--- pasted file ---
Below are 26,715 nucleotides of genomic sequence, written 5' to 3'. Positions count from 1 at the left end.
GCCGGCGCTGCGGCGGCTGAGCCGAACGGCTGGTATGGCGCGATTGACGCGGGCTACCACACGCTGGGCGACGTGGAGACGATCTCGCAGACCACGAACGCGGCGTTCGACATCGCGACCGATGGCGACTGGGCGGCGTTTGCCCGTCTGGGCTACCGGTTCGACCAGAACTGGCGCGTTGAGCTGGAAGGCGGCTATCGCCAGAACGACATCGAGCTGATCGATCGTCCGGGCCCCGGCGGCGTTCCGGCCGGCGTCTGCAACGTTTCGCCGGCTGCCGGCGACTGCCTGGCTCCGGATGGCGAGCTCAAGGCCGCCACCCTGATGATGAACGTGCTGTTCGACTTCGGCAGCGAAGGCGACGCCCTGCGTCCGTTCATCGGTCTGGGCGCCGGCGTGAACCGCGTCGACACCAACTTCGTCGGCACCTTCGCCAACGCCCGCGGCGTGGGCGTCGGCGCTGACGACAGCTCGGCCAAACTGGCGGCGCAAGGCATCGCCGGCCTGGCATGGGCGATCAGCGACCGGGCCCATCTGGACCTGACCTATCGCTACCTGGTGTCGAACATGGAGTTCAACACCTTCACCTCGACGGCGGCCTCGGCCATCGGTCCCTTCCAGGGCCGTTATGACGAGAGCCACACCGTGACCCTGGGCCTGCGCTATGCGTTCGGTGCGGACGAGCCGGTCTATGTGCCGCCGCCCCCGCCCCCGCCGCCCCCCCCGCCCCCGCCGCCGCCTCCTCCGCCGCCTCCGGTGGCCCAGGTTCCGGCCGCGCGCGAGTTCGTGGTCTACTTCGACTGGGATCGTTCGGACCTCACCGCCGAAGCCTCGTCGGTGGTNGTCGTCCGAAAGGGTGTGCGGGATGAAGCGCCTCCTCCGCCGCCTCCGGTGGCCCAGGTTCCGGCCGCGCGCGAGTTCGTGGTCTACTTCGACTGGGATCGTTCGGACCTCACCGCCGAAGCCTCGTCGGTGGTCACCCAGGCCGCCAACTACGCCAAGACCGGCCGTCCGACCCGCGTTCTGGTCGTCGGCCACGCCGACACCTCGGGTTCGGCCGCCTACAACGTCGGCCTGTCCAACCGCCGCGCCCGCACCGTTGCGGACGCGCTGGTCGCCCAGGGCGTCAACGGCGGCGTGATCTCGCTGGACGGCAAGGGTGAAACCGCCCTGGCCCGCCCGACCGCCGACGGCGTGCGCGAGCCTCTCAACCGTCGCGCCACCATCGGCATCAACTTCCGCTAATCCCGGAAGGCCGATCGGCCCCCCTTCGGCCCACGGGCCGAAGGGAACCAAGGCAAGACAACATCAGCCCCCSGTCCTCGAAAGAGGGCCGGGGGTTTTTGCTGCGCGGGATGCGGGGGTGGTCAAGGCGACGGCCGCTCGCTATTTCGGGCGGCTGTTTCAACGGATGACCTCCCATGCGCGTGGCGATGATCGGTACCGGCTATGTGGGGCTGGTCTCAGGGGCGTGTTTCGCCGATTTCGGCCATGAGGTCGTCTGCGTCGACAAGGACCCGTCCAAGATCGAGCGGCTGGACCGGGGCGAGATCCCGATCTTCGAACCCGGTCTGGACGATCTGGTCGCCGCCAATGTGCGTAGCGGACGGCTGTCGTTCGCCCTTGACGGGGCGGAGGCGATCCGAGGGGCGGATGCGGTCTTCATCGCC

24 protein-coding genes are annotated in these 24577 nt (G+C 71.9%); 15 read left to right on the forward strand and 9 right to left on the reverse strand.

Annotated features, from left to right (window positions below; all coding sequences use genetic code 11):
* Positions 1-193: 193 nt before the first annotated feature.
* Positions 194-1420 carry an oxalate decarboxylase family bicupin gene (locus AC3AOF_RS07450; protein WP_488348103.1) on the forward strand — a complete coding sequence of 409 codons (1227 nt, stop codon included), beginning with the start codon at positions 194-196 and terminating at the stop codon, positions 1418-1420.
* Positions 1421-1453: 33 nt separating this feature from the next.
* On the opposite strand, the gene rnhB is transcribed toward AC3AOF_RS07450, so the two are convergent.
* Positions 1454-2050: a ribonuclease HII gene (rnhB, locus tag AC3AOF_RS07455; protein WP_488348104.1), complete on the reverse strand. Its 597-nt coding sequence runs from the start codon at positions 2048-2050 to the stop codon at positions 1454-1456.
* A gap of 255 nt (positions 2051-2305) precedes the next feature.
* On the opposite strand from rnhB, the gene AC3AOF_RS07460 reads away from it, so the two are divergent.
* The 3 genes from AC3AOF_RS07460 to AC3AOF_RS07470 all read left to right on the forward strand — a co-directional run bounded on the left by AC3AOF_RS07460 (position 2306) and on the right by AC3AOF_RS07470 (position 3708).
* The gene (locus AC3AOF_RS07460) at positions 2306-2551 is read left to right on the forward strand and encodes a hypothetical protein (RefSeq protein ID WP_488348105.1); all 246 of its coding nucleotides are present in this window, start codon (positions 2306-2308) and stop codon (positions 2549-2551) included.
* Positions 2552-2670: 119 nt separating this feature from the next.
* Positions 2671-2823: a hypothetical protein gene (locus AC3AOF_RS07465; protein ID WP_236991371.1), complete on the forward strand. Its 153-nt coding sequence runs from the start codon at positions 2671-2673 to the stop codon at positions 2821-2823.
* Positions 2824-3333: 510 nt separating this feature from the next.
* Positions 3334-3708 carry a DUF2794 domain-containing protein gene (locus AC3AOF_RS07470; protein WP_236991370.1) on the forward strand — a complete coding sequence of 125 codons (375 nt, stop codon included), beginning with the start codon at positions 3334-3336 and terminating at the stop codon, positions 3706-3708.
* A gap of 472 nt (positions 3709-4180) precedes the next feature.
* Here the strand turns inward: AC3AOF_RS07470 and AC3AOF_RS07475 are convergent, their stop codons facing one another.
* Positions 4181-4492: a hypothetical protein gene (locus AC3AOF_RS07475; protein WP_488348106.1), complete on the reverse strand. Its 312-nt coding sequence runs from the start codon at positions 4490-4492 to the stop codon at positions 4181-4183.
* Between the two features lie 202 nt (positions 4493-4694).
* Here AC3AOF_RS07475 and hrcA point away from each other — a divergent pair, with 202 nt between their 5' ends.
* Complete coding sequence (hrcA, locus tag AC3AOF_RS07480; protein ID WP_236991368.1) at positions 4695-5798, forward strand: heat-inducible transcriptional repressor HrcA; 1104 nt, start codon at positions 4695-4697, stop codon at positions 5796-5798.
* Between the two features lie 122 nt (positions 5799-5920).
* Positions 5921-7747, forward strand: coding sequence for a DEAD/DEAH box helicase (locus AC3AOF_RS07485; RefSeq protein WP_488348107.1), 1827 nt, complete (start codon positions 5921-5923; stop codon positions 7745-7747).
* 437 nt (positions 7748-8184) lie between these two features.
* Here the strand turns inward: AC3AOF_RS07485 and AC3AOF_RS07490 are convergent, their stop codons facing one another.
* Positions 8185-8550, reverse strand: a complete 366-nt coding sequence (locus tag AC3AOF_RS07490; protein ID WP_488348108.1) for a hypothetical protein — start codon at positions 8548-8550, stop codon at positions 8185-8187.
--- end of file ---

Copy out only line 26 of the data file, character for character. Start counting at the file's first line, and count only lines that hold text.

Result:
* 437 nt (positions 7748-8184) lie between these two features.